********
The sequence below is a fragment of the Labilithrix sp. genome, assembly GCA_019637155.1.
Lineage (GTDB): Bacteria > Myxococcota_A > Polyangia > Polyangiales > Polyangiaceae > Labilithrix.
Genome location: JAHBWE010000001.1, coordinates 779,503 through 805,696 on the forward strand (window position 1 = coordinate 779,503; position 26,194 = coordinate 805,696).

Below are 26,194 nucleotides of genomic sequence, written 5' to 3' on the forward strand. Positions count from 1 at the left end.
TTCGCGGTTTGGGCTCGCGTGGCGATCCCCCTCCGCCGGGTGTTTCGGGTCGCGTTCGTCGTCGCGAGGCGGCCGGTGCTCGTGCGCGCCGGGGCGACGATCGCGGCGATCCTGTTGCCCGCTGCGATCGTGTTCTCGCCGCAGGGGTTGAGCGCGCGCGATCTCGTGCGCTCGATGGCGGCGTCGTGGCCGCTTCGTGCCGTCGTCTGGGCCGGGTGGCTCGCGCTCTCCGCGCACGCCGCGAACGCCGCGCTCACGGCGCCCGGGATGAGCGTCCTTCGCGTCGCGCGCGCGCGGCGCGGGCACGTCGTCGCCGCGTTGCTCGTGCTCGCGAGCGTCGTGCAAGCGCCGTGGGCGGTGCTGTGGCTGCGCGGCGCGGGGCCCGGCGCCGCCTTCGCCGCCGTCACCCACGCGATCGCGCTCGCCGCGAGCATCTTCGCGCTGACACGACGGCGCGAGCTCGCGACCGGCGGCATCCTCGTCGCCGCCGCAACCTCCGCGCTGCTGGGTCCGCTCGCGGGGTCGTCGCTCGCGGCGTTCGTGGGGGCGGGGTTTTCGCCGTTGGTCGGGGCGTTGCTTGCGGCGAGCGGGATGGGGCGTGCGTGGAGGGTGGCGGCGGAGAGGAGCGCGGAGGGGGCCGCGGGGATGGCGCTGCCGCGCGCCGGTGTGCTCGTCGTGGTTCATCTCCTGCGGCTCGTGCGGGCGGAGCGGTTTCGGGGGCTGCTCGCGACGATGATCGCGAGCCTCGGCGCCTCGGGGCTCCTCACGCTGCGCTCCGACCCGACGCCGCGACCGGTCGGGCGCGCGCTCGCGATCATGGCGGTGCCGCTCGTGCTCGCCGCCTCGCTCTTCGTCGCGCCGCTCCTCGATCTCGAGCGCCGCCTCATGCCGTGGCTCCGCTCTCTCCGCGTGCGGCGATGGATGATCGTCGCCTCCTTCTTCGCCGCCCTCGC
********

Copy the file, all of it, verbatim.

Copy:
The sequence below is a fragment of the Labilithrix sp. genome, assembly GCA_019637155.1.
Lineage (GTDB): Bacteria > Myxococcota_A > Polyangia > Polyangiales > Polyangiaceae > Labilithrix.
Genome location: JAHBWE010000001.1, coordinates 779,503 through 805,696 on the forward strand (window position 1 = coordinate 779,503; position 26,194 = coordinate 805,696).

Below are 26,194 nucleotides of genomic sequence, written 5' to 3' on the forward strand. Positions count from 1 at the left end.
TTCGCGGTTTGGGCTCGCGTGGCGATCCCCCTCCGCCGGGTGTTTCGGGTCGCGTTCGTCGTCGCGAGGCGGCCGGTGCTCGTGCGCGCCGGGGCGACGATCGCGGCGATCCTGTTGCCCGCTGCGATCGTGTTCTCGCCGCAGGGGTTGAGCGCGCGCGATCTCGTGCGCTCGATGGCGGCGTCGTGGCCGCTTCGTGCCGTCGTCTGGGCCGGGTGGCTCGCGCTCTCCGCGCACGCCGCGAACGCCGCGCTCACGGCGCCCGGGATGAGCGTCCTTCGCGTCGCGCGCGCGCGGCGCGGGCACGTCGTCGCCGCGTTGCTCGTGCTCGCGAGCGTCGTGCAAGCGCCGTGGGCGGTGCTGTGGCTGCGCGGCGCGGGGCCCGGCGCCGCCTTCGCCGCCGTCACCCACGCGATCGCGCTCGCCGCGAGCATCTTCGCGCTGACACGACGGCGCGAGCTCGCGACCGGCGGCATCCTCGTCGCCGCCGCAACCTCCGCGCTGCTGGGTCCGCTCGCGGGGTCGTCGCTCGCGGCGTTCGTGGGGGCGGGGTTTTCGCCGTTGGTCGGGGCGTTGCTTGCGGCGAGCGGGATGGGGCGTGCGTGGAGGGTGGCGGCGGAGAGGAGCGCGGAGGGGGCCGCGGGGATGGCGCTGCCGCGCGCCGGTGTGCTCGTCGTGGTTCATCTCCTGCGGCTCGTGCGGGCGGAGCGGTTTCGGGGGCTGCTCGCGACGATGATCGCGAGCCTCGGCGCCTCGGGGCTCCTCACGCTGCGCTCCGACCCGACGCCGCGACCGGTCGGGCGCGCGCTCGCGATCATGGCGGTGCCGCTCGTGCTCGCCGCCTCGCTCTTCGTCGCGCCGCTCCTCGATCTCGAGCGCCGCCTCATGCCGTGGCTCCGCTCTCTCCGCGTGCGGCGATGGATGATCGTCGCCTCCTTCTTCGCCGCCCTCGC